Surge of Saharan Dust To Arrive On Thursday

A surge of Saharan Dust is forecast to affect Trinidad and Tobago from late Thursday morning and persist into part of the weekend. A tropical wave and the Intertropical Convergence Zone is forecast to temper the impact of dust across T&T, with higher concentrations remaining north of the country.

Over the last 24 hours, air quality has been good with visibility near and above 10 kilometers across Trinidad and Tobago. The Environmental Management Agency (EMA) air quality monitoring stations are recording AQI values at levels that are good across the country. These measurements are based on PM2.5 (particulates the size of 2.5 micrometers and smaller, usually associated with increases in Saharan Dust, vehicle exhaust, and smoke) and PM10 particulates.

The Saharan Dust Forecast

Air quality across the country is forecast to decrease from Thursday through Saturday, improving from late Saturday night as the ITCZ and abundant moisture moves across T&T.

From Sunday onward through next Thursday, mostly good air quality is forecast across T&T as the ITCZ shields the country, with higher concentrations of dust still remaining north of T&T.

Towards the end of next week, a mild to a moderate surge of dust is forecast to move across the Lesser Antilles again.

Air quality levels will fluctuate between good to moderate on Thursday through Saturday, and again next Thursday into the weekend. On days with peak concentrations, visibility may be reduced between 7-10 kilometers.

12Z 25th August 2021, NASA GEOS-5 Dust Extinction Model Monitoring Tropical Atlantic Dust Aerosol Optical Depth showing Saharan Dust.
12Z 25th August 2021, NASA GEOS-5 Dust Extinction Model Monitoring Tropical Atlantic Dust Aerosol Optical Depth showing Saharan Dust.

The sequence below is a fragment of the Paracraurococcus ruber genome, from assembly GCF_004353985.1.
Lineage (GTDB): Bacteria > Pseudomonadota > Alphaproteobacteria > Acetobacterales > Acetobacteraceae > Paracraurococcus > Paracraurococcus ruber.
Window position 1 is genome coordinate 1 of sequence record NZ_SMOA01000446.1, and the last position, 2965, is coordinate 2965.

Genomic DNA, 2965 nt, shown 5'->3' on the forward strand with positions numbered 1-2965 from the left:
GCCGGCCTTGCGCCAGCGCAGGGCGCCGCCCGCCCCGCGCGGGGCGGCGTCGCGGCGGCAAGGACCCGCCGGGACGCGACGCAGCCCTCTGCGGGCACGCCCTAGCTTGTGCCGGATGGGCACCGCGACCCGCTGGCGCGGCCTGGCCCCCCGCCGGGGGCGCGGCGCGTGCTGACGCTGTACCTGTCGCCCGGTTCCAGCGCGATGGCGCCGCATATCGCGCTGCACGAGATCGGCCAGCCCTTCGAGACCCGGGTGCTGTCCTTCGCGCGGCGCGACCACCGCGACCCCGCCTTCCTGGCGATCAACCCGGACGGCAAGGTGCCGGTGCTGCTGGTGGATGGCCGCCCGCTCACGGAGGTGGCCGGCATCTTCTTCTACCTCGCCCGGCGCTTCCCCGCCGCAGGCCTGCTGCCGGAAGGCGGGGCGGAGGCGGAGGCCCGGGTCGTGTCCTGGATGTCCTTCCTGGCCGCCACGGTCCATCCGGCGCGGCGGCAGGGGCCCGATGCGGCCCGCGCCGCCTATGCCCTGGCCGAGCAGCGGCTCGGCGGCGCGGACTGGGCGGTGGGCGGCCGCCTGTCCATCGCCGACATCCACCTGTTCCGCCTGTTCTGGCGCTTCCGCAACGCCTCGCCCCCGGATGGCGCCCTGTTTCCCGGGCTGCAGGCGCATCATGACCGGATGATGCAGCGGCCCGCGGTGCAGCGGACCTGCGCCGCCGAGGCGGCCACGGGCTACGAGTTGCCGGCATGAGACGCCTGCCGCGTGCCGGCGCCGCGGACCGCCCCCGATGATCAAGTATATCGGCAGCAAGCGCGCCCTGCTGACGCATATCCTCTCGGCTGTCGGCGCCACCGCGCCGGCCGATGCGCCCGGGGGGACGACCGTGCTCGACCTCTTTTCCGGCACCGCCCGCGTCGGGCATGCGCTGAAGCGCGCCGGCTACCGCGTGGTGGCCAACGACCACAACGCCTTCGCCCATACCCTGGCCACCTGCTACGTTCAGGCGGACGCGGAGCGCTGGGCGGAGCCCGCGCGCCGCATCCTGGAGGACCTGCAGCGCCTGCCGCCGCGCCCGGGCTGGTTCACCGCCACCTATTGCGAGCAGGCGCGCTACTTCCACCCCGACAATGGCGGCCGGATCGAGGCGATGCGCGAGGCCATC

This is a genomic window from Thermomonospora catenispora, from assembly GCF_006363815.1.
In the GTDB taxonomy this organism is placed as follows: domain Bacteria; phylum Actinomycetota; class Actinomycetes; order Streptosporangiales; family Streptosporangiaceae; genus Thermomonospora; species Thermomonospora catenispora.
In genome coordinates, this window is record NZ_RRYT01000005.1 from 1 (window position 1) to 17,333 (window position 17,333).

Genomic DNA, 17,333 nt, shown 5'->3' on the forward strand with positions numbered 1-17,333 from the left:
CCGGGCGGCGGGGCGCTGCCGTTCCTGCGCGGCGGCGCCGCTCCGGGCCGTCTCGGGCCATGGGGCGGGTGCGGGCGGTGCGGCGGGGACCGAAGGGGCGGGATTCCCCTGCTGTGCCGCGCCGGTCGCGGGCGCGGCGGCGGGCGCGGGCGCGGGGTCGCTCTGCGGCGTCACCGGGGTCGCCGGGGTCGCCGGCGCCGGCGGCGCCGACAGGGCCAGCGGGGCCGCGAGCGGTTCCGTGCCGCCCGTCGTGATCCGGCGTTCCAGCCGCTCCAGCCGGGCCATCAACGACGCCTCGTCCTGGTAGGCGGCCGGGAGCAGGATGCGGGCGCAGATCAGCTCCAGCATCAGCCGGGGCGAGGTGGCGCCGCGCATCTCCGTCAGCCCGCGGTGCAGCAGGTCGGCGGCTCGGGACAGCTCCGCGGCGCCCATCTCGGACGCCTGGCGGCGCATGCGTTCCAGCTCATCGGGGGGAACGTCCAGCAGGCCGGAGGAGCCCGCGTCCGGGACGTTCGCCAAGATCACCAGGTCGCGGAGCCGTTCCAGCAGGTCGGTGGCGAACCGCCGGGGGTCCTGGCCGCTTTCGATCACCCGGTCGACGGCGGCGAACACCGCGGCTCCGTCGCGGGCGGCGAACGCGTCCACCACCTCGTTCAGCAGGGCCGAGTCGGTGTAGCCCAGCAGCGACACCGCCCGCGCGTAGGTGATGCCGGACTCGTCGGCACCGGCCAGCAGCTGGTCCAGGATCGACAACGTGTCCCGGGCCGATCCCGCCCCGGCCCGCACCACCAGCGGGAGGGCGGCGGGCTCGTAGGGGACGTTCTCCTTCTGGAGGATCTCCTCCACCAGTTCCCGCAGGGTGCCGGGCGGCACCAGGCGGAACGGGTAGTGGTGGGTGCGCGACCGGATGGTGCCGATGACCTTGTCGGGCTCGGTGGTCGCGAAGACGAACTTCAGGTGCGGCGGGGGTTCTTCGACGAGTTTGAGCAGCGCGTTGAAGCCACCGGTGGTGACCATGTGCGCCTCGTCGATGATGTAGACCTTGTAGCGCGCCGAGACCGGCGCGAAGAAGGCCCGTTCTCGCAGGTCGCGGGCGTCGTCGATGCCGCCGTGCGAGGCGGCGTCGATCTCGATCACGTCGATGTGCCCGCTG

What does this mean for you?

For the general population, with moderate to high Saharan dust concentrations forecast, little to no impacts are forecast beyond hazy skies. For sensitive groups, such as children, the elderly, and persons who suffer from respiratory ailments and allergies, you may need to avoid prolonged exertion outdoors on days with high concentrations of Saharan Dust.

We’re in a period where the ITCZ and tropical waves may shield Trinidad and Tobago from significant dust events. While tropical waves play a notable role in moving dust across the Atlantic and the Eastern Caribbean, these periodic tropical waves also improve air quality.

The concentration of the dust that follows the wave depends on the strength of the wave as it moves off the West African Coast. This is because of stronger thunderstorms across Central Africa. As strong winds move downward and outward from these thunderstorms, the wind kicks up dust as it moves across parts of the Saharan Desert and transports it into the upper atmosphere. This “plume” of dust follows the axis of the wave as it progresses westward into the Atlantic.

Dust that makes it into the upper levels of the atmosphere can then get transported across the Atlantic Ocean. The plumes of dust eventually affect the Eastern Caribbean.

Larger, more concentrated plumes of dust begin to occur in April and continue through November.

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